- Courtesy of Fairbanks Museum & Planetarium
For the first time in 20 years, the Fairbanks Museum & Planetarium in St. Johnsbury is hosting a traveling exhibit. "Dinosaur Discoveries: Ancient Fossils, New Ideas," organized by the American Museum of Natural History in New York, aims to give viewers an idea of what living, breathing dinosaurs were like. Part of the Fairbanks' yearlong focus on extinction, the exhibit opened this month and will remain on view into December.
"Dinosaur Discoveries" covers four themes. The first section explores musculature and how dinosaurs moved, while the second recaps important scientific discoveries using a diorama of the 130-million-year-old Liaoning Forest. The third focuses on new interpretations of dinosaur behavior, detailing the possible functions of unusual crests and frills. And the final section reviews theories of mass extinction precipitated by an asteroid, volcanic activity or massive climate change.
Those divisions aren't entirely clear from the displays crammed between cases of meticulously preserved birds and beasts in the Fairbanks' permanent collections. It's a wonder the museum was able to fit the roughly 2,000-square-foot exhibit into its gallery hall at all — the massive Triceratops skull nestled against a case containing a taxidermied bison may make viewers a little claustrophobic. But, for the most part, the mixture of interactive video components, three-dimensional models and explanatory panels provides an instructive and exciting experience.
For example, videos show visitors how an apple looked traveling down the throat of an Apatosaurus and why a Tyrannosaurus rex would lose to an ostrich in a footrace. Below a screen displaying an animation of an Apatosaurus' neck musculature, viewers can get a more tactile experience by fitting two rubbery "neck bones" together.
Museum director Adam Kane says his favorite part of the exhibit is "the diorama that shows the feathered dinosaurs, because it relates so well to the museum" — referring, no doubt, to the thousands of stuffed birds on display.
While the Fairbanks is known for its permanent exhibitions of animal life and, of course, its planetarium, the touring exhibit provides a fresh perspective and gives its visitor traffic a significant boost. "We want to give people a reason to come back," Kane says. "We're constantly upgrading [our] permanent exhibits, but many times that can go unnoticed. Whereas, if you can bring in a traveling exhibit, you can give folks something to come in and see, and then they get to appreciate the rest of the museum."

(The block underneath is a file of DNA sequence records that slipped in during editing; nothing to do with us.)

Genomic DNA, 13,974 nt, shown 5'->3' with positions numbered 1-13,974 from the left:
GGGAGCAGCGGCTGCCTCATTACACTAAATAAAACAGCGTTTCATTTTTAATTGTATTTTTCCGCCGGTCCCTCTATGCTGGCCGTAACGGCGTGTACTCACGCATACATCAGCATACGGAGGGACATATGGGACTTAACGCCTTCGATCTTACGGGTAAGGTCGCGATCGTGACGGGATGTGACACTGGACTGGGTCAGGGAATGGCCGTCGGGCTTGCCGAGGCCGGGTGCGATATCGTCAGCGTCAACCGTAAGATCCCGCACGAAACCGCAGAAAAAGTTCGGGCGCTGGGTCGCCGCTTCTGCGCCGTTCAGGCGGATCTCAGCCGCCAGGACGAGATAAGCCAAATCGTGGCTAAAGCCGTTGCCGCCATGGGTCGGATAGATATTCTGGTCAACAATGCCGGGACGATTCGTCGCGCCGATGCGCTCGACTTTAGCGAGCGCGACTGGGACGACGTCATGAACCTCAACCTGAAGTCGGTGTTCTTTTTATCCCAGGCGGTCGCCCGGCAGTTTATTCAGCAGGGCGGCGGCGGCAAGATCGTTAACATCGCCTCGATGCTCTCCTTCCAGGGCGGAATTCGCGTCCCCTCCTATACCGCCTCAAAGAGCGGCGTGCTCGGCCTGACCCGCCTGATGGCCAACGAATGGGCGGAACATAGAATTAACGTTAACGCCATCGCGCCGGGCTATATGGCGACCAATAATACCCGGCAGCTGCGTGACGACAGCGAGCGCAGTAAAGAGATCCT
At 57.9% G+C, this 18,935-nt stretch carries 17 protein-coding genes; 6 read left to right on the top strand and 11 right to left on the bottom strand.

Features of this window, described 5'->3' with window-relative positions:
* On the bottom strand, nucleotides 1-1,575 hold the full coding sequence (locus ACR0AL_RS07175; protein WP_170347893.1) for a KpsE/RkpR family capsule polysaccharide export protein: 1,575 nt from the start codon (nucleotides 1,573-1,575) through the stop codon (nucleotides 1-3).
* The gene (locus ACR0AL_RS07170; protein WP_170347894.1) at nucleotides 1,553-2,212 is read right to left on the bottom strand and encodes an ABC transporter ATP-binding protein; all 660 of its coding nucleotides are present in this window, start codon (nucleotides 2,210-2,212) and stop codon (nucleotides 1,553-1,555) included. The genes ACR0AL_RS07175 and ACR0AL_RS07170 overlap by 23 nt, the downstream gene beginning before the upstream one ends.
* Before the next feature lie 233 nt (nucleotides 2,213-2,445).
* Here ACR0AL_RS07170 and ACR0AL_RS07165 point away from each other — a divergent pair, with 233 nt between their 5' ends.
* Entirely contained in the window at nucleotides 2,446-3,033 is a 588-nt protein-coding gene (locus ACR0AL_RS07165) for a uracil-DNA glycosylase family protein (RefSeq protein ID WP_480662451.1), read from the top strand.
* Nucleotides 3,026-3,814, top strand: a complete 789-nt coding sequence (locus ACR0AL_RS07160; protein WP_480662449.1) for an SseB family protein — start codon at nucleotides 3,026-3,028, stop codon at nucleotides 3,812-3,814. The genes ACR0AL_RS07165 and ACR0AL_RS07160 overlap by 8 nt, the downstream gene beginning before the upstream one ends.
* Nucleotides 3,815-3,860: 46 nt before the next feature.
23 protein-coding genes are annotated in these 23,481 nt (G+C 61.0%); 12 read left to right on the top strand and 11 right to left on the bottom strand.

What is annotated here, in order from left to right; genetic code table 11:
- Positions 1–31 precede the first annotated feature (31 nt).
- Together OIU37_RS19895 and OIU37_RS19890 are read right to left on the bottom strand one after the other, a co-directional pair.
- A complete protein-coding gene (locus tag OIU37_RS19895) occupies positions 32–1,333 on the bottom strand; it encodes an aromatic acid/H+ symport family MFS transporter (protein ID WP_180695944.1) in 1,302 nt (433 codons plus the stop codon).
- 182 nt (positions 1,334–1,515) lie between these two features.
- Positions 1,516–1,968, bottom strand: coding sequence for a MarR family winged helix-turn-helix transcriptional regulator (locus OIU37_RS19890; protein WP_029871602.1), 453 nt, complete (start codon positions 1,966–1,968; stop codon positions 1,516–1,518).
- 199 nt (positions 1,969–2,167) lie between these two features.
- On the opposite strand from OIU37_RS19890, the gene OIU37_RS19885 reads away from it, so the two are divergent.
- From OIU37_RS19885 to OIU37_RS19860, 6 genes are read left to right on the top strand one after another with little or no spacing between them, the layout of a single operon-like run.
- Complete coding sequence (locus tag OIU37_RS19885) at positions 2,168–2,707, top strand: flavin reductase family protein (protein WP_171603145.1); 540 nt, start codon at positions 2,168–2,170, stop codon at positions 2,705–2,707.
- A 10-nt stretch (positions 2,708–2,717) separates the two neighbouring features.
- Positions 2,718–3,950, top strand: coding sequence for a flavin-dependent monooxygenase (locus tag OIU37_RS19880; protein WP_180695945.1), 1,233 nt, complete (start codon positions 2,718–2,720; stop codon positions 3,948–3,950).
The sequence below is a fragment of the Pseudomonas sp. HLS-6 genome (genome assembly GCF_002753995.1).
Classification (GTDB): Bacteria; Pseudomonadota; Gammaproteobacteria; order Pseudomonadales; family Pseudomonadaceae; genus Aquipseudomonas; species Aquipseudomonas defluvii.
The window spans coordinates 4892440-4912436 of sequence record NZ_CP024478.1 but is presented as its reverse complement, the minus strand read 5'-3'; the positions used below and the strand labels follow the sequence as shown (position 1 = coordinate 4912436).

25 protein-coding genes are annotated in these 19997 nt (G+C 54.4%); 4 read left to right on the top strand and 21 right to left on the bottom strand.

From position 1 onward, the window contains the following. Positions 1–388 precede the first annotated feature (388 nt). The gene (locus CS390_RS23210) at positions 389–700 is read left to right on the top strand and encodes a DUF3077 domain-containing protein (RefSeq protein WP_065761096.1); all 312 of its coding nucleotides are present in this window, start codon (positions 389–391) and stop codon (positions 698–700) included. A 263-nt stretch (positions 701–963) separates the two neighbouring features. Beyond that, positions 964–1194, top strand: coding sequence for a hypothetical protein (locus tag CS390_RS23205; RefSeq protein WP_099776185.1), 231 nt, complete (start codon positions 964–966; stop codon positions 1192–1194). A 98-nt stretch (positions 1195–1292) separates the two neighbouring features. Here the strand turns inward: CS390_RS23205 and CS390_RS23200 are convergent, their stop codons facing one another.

The first four days of the dinosaur exhibit brought a 75 percent increase in gate and store sales over comparable dates last year, Kane reveals. "We were doing some high fives in the office," he says.
The Fairbanks is journeying to the past with "Dinosaur Discoveries," but administrators' eyes are on the future — and the community. At the entrance to the museum, a series of panels by Norwich illustrator David Macaulay (author of The Way Things Work) addresses extinction on the local level.
This year, "we decided to combine a series of exhibits and a major program around the theme of extinction," says Anna Rubin, director of external relations at the Fairbanks. "And these panels by David Macaulay look specifically at 'What does extinction mean in Vermont?' It's really a hard concept to grapple with, so we wanted to make it local and to look at the various stages."
The "major program" Rubin mentions is a presentation by Elizabeth Kolbert, Pulitzer Prize-winning author of The Sixth Extinction: An Unnatural History, who will speak on October 2 as part of the museum's annual William Eddy Lecture Series. Kolbert has covered climate change extensively for the New Yorker, and her book addresses the current extinction of species across the planet, propelled in large part by human activity.
Kolbert's presentation "will cover a lot of the themes we're talking about" in the dino exhibit, Rubin continues. "Like how animals evolve, what might bring them to extinction [and] what our role is. It kind of wraps up many of the themes this museum is about: observing the world around us [and] understanding ecosystems and habitats."
"Dinosaur Discoveries" offers an informative vision of the past while continuing a conversation that, organizers hope, will prompt viewers to pause and examine the future.